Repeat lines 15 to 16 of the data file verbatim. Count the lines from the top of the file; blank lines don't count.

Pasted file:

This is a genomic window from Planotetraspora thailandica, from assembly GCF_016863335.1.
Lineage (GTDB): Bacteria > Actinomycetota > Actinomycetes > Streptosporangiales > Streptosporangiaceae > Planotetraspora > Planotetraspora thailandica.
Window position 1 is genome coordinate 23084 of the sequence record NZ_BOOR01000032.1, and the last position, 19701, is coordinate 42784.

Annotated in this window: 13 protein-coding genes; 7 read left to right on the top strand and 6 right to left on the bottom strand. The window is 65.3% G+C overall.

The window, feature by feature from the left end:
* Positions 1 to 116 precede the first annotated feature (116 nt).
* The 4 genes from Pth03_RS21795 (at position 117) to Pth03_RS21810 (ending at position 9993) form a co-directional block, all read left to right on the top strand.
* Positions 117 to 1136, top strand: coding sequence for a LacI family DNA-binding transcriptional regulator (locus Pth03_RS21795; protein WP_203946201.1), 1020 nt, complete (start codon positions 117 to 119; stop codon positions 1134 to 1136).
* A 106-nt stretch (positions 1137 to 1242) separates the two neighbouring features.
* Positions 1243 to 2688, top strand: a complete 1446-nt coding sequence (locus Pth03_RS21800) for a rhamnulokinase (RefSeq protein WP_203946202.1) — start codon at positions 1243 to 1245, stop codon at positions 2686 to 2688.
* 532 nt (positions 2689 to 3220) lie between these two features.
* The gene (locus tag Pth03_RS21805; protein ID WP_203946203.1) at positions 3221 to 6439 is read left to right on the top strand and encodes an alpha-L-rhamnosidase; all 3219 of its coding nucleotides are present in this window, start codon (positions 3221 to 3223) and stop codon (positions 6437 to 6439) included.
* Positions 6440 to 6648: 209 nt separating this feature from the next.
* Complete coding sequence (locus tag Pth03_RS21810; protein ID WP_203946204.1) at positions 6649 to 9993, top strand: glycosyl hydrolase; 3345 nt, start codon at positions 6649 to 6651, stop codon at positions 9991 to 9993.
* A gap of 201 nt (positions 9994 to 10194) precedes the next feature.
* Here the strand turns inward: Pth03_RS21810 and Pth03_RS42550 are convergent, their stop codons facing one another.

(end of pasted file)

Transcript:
* A gap of 201 nt (positions 9994 to 10194) precedes the next feature.
* Here the strand turns inward: Pth03_RS21810 and Pth03_RS42550 are convergent, their stop codons facing one another.